Out of the Roaring 20's

Meade "Lux" Lewis

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Out of the Roaring 20's Review

by Ken Dryden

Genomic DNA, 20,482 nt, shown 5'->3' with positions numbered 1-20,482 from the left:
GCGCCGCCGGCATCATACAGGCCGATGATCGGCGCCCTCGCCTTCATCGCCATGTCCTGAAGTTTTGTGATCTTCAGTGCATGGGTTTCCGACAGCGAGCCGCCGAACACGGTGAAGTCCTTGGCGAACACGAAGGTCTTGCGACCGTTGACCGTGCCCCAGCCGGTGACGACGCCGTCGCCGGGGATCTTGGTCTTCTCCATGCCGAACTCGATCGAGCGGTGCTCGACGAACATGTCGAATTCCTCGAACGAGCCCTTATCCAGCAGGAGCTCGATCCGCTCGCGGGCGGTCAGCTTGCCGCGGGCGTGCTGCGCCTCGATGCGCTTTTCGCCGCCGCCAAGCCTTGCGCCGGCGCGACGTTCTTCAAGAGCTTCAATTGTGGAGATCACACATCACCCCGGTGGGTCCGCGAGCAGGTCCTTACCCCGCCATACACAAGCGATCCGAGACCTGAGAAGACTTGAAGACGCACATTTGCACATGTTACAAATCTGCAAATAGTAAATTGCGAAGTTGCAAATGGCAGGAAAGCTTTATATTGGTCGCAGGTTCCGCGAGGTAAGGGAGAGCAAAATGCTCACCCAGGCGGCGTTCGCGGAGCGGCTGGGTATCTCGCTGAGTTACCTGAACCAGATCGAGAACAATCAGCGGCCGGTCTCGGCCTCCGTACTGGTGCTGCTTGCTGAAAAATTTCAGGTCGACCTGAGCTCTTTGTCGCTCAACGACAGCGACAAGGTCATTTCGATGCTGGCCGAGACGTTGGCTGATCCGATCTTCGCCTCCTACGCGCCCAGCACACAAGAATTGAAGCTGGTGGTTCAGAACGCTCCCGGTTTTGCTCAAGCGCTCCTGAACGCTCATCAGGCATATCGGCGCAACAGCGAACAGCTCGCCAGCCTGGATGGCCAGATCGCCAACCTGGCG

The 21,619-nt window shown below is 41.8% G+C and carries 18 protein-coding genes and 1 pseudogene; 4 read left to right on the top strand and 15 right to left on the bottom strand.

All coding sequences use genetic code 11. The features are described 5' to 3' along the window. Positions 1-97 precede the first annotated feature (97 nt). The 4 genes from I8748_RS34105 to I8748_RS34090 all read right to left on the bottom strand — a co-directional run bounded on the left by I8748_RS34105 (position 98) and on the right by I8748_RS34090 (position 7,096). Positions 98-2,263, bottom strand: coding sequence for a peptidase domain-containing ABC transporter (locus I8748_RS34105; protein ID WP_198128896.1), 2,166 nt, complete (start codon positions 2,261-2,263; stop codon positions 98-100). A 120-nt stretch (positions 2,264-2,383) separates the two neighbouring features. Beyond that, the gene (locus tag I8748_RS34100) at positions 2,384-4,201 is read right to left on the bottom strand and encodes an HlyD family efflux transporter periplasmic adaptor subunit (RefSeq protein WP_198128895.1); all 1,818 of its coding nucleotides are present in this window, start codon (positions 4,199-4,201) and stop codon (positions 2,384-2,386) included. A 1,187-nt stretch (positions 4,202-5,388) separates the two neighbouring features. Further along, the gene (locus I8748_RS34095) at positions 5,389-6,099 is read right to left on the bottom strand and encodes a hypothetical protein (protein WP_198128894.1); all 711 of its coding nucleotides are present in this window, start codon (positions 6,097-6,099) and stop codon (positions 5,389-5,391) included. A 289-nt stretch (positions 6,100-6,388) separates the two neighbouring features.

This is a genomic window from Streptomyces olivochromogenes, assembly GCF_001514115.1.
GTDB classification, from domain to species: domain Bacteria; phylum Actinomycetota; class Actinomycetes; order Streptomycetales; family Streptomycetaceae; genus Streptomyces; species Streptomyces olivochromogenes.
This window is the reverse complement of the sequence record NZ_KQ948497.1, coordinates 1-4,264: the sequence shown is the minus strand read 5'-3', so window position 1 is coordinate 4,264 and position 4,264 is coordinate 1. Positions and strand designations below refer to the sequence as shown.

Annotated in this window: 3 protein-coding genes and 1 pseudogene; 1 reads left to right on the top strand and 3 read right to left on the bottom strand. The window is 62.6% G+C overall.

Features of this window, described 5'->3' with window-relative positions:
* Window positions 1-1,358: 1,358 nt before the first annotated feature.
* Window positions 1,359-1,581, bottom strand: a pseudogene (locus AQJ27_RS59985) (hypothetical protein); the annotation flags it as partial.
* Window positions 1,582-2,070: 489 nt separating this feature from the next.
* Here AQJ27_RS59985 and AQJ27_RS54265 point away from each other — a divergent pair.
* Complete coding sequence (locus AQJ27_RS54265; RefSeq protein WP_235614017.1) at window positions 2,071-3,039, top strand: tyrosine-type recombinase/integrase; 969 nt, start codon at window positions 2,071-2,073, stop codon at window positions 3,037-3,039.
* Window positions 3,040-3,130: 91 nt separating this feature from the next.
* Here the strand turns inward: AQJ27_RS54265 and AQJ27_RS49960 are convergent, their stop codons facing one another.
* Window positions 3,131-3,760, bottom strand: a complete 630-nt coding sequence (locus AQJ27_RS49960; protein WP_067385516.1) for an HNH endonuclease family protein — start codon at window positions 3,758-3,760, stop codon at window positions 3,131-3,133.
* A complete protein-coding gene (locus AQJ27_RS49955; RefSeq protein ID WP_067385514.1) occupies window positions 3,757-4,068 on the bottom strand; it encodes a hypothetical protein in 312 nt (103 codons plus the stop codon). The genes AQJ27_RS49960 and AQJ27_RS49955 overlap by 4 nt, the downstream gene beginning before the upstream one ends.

Boogie-woogie had widespread appeal to the American public in the 1930s and for a time in the 1940s, but by the time Meade "Lux" Lewis made this LP for ABC-Paramount in 1956, it had been pretty much reduced to mostly cliché-ridden recordings with performers frequently stuck playing awful, tinny-sounding upright honky tonk pianos. In any case, Lewis, one of the pioneers of the genre, was a trooper to the very end, so whether he's playing a real piano or a commercial clinker, he gives it his all, often with an unidentified bassist and drummer joining him. His quote-filled arrangement of the oldie "Ain't She Sweet" is inventive and amusing, though the inferior instrument he's stuck with makes listening to "'Deed I Do" an endurance test. He does a credible job adapting Earl Hines' "My Monday Date" to boogie-woogie, and adds several enjoyable originals as well. Overall, this LP is a bit uneven, especially when compared to his far better Riverside album The Blues Piano Artistry of Meade Lux Lewis. Long out of print, this record will be extremely hard to find for even the most devoted fan of boogie-woogie.

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